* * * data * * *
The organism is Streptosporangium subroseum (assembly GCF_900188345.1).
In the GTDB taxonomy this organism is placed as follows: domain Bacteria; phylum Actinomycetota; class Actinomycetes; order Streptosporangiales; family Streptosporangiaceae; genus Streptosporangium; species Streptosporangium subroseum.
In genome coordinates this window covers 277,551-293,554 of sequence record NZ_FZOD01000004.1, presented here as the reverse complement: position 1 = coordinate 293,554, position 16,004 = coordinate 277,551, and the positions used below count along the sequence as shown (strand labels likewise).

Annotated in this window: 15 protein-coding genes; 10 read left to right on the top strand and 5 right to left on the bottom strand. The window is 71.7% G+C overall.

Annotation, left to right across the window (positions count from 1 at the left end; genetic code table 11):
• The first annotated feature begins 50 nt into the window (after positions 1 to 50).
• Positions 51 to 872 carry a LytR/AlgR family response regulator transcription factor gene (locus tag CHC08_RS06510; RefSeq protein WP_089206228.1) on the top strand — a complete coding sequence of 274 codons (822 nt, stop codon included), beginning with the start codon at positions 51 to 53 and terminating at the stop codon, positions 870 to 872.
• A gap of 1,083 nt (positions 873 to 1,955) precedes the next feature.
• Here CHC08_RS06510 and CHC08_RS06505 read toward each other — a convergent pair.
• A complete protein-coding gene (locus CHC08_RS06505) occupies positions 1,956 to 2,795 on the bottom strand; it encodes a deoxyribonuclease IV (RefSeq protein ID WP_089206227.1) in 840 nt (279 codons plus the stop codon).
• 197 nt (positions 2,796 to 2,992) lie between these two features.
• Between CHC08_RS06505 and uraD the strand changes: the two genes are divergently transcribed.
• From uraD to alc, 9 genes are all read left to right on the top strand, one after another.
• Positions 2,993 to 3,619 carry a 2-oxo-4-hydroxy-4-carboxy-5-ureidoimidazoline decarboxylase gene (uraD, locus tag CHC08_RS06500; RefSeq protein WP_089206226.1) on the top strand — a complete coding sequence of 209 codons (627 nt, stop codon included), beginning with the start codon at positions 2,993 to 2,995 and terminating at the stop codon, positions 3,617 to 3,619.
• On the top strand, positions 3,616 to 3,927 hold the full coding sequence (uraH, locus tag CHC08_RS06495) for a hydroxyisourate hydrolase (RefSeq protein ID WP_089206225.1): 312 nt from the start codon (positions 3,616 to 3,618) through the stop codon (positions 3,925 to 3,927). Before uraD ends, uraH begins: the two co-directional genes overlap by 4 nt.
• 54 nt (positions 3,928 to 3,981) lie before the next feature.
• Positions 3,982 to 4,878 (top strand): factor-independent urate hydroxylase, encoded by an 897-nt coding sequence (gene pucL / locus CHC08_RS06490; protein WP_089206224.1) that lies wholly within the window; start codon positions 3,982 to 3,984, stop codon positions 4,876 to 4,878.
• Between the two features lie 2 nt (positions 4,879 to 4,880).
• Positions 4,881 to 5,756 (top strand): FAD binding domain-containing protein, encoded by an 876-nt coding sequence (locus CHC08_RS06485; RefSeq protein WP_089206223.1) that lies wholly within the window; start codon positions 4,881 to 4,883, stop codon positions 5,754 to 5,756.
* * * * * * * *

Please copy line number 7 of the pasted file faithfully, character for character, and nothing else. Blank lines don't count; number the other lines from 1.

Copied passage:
• Positions 51 to 872 carry a LytR/AlgR family response regulator transcription factor gene (locus tag CHC08_RS06510; RefSeq protein WP_089206228.1) on the top strand — a complete coding sequence of 274 codons (822 nt, stop codon included), beginning with the start codon at positions 51 to 53 and terminating at the stop codon, positions 870 to 872.